How to Make Young Learners Read and Understand What They Read

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According to socio-economist Randall Bell, author of  Me We Do Be: The Four Cornerstones of Success, people who read seven or more books every year are more likely to be millionaires. Their chances of succeeding in life are higher than those who never read or only read one to three books a year.

And the best time to build great reading habits is in childhood. Reading stimulates the imagination of children and increases their understanding of the world. They develop language and listening skills and understand text better. If you’re a teacher or a tutor and want your students to be successful in life, enhance their reading skills by doing this. However, it can be a challenge for teachers or parents wanting to learn how to improve reading comprehension for their learners.  Here are a few ideas to help you out:

  1. Make Your Students Read Every Day So They Can Fall In Love With Reading

Students who read every day perform better at school because they understand concepts better. They score higher in all subject areas and have greater knowledge than their non-reading peers. They also take the skills they have honed through reading--like analytical thinking skills and greater focus--into adulthood, setting themselves up for success.

Independent reading time is crucial in any reading program because it gives students a chance to put together everything they’ve learned. But it can only be fruitful if they really spend that time reading. Provide a rich class library, make sure your students read for the entire period, and hold them intellectually accountable for what they read. 

They will become lifelong independent readers. If you’re wondering how to improve reading comprehension, here’s one way to go about it: get students to write about what they read after independent reading time. Give them a targeted question to help unlock their comprehension.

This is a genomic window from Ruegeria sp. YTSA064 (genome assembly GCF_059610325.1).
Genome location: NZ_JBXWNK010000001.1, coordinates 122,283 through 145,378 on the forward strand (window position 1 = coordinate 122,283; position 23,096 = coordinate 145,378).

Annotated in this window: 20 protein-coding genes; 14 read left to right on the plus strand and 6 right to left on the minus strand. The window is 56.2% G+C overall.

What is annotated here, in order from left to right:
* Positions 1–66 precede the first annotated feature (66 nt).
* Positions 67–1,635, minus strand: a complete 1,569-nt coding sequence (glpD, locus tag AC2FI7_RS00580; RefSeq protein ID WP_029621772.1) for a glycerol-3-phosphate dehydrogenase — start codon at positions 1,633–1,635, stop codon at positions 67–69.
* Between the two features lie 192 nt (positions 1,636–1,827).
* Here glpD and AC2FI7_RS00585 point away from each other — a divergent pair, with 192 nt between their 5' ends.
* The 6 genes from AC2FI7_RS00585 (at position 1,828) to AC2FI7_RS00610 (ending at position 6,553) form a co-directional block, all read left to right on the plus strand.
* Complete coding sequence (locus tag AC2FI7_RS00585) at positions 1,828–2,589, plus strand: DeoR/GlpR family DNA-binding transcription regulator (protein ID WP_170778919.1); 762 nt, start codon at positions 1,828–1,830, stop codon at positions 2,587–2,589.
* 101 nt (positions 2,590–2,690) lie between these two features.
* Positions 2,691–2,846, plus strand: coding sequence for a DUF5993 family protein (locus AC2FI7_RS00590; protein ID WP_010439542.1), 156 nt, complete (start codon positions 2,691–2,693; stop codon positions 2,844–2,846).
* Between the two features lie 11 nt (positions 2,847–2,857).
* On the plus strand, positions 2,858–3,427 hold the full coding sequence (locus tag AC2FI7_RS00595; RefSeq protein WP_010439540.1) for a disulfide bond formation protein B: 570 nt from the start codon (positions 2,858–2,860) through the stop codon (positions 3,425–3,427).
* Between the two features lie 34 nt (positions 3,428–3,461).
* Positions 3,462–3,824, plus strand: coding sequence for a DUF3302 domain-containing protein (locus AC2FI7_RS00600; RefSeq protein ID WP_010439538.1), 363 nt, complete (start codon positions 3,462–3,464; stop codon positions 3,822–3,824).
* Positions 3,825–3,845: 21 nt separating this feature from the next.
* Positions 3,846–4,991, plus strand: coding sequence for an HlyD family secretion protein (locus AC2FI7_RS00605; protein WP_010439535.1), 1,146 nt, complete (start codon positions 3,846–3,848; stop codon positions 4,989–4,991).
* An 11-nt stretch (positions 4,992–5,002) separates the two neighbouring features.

1. Make Prompting the Norm

Think about it. How many open-ended questions do you ask students after they read? Open-ended questions allow students to include more information, like their feelings, attitudes, and understanding of the subject. This allows you to better understand their true feelings. 

However, open-ended prompting isn’t the norm in most schools. It’s so unusual that when a teacher does it, students change their answers because they think they got the answer wrong. If your goal is to promote discussions around reading, don’t let this be the case. Prompting can help your students learn problem-solving skills and articulate their thinking.

  1. Choose the Right Reading Material

400 Lexile level books aren’t created equally. For example, your young learners may be able to understand stories with one main character but struggle understanding a story with multiple characters with different points of view. To increase your students’ reading comprehension, start with 400L text books with many pri­mary characters. Don’t get a book with only one protagonist. Also, make sure you pick a book that builds the right skills in your students.

Reading ability greatly determines success in later life. One study showed that the reading ability of 7-year-olds can be used to estimate their income 35 years later! So, if you want your students to make it in life, teach them how to read and to understand what they read.

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